Padiham St Leonard’s Voluntary Aided Church of England Primary School

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About Padiham St Leonard’s Voluntary Aided Church of England Primary School

Name Padiham St Leonard’s Voluntary Aided Church of England Primary School
Ofsted Inspections
Headteacher Mrs Beverly Holmes
Address Moor Lane, Padiham, Padiham, Burnley, BB12 8HT
Phone Number 01282771470
Phase Primary
Type Voluntary aided school
Age Range 3-11
Religious Character Church of England
Gender Mixed
Number of Pupils 337
Local Authority Lancashire
Highlights from Latest Inspection


There has been no change to this school's overall judgement of good as a result of this ungraded (section 8) inspection. However, the evidence gathered suggests that the inspection grade might not be as high if a graded (section 5) inspection were carried out now.

The next inspection will therefore be a graded inspection.

What is it like to attend this school?

Pupils enjoy being part of this warm and caring school community. They are happy and respectful of each other.

They benefit from the strong and supportive relationships that staff forge with them.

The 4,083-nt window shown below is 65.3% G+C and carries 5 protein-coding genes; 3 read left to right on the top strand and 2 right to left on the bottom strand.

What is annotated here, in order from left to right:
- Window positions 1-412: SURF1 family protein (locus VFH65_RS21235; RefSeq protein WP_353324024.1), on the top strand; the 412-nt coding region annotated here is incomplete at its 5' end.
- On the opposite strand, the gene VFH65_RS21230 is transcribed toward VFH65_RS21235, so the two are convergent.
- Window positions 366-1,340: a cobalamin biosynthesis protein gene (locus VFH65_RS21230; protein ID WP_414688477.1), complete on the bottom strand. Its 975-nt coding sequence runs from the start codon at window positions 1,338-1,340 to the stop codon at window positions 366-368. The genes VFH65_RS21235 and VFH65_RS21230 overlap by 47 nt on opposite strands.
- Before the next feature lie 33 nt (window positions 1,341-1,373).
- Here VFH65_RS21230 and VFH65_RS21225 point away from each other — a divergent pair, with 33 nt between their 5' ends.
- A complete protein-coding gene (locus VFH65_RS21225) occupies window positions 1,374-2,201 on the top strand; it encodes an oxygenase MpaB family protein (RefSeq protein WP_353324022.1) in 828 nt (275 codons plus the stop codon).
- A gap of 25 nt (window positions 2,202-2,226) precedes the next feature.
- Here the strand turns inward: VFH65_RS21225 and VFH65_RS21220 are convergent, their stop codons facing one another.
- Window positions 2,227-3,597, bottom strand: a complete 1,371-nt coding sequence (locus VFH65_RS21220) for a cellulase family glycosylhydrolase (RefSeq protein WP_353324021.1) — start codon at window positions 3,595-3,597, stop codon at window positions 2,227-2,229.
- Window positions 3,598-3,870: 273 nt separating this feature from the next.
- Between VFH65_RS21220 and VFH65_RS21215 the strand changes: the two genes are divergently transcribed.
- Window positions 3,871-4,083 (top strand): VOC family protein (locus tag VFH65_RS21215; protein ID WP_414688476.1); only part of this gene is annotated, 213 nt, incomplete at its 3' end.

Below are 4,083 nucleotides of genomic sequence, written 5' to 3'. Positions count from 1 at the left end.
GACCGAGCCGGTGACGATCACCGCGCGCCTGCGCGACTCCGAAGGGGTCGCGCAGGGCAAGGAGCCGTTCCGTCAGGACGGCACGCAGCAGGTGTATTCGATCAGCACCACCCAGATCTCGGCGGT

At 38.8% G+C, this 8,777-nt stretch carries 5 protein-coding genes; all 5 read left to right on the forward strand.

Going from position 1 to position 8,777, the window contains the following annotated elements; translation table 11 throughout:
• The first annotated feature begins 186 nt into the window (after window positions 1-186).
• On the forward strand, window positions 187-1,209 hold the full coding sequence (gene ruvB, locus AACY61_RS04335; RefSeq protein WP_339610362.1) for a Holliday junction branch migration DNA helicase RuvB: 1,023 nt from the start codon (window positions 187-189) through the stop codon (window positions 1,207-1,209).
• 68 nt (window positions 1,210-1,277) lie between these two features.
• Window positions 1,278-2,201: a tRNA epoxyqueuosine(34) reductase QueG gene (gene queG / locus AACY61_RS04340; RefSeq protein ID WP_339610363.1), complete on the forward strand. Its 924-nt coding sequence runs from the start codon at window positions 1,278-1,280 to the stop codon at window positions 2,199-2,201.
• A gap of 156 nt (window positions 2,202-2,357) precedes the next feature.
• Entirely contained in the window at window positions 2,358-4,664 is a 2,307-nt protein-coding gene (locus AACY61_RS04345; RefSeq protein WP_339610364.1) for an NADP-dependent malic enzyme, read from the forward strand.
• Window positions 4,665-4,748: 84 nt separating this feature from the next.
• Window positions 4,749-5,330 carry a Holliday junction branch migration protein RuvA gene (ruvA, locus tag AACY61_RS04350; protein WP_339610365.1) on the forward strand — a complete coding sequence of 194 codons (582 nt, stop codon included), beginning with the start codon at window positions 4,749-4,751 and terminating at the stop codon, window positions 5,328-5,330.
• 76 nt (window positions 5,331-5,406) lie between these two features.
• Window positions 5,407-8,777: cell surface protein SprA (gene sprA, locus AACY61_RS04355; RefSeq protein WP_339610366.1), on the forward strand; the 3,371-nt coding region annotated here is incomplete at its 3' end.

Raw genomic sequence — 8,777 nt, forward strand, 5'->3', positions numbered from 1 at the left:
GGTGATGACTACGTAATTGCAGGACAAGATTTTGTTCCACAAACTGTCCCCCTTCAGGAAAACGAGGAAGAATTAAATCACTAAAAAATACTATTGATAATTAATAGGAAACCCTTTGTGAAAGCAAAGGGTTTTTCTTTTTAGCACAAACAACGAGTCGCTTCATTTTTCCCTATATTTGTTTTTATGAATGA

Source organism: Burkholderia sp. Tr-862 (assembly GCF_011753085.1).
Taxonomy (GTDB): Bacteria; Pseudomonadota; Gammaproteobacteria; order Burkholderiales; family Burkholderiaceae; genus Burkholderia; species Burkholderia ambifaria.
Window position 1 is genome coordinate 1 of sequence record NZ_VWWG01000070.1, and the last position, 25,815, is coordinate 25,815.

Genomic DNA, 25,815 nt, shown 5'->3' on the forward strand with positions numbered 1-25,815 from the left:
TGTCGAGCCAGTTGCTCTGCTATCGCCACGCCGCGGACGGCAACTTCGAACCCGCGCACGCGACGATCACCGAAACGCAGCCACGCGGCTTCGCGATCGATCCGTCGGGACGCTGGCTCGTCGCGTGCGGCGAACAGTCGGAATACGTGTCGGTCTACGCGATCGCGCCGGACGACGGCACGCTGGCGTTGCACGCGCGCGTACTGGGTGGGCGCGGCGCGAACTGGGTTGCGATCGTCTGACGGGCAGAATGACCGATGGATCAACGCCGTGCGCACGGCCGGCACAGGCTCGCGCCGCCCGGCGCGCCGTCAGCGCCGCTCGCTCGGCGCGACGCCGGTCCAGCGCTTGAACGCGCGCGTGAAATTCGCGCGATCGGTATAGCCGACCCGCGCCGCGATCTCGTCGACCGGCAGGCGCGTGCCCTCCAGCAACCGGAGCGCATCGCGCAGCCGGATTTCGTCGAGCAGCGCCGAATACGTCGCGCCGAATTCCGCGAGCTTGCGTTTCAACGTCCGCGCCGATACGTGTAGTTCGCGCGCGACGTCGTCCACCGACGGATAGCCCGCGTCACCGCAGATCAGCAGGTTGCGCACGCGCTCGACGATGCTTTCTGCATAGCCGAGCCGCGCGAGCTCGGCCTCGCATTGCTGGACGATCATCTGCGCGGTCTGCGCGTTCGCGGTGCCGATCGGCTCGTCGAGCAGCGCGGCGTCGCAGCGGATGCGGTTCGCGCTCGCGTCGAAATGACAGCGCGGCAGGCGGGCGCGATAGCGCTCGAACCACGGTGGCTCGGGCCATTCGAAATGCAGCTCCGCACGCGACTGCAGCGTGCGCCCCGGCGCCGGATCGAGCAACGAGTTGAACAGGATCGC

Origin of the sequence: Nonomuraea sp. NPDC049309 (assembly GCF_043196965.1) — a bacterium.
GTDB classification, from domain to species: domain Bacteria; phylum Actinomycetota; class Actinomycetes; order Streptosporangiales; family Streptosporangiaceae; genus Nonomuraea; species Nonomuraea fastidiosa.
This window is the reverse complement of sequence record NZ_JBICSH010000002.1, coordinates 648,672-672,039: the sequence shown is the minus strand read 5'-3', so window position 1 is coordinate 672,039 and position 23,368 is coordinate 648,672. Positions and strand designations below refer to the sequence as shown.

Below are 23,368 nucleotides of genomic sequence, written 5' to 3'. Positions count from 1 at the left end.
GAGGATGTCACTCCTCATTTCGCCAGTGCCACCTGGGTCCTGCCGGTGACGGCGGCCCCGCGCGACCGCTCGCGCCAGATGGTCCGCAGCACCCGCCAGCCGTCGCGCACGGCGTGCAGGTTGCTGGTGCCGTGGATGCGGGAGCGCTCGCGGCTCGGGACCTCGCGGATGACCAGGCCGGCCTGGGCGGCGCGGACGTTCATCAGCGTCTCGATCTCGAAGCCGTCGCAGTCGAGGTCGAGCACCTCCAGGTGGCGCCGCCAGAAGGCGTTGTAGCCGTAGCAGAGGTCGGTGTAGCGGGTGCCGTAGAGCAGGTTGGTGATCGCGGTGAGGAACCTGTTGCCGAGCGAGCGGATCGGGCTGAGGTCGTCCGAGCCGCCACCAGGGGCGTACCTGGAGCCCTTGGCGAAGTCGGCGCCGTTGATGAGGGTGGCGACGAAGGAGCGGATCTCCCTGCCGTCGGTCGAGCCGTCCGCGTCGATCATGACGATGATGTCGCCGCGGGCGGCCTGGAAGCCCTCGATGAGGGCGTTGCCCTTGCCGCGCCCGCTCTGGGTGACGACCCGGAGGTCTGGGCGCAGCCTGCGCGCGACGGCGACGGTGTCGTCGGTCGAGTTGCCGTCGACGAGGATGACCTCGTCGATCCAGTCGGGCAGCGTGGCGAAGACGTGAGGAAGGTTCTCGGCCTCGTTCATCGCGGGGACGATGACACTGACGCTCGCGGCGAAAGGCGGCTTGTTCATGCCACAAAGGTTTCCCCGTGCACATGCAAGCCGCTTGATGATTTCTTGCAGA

Pupils appreciate that staff listen to them when they have problems or are upset. They know that their teachers ...will always help them to resolve any harmful behaviour.

Leaders deal effectively with any incidents of bullying. Pupils trust adults in the school. They feel safe.

Leaders have high expectations for pupils' behaviour and pupils rise to these. In lessons, pupils focus and work hard. Leaders are increasing their expectations of what pupils can and should achieve.

However, some pupils, including those with special educational needs and/or disabilities (SEND), do not achieve as highly as they could. This is because the curriculum is not as well thought out and delivered across all subjects as well as it could be. The design and delivery of the curriculum in the unit for pupils with SEND lacks ambition.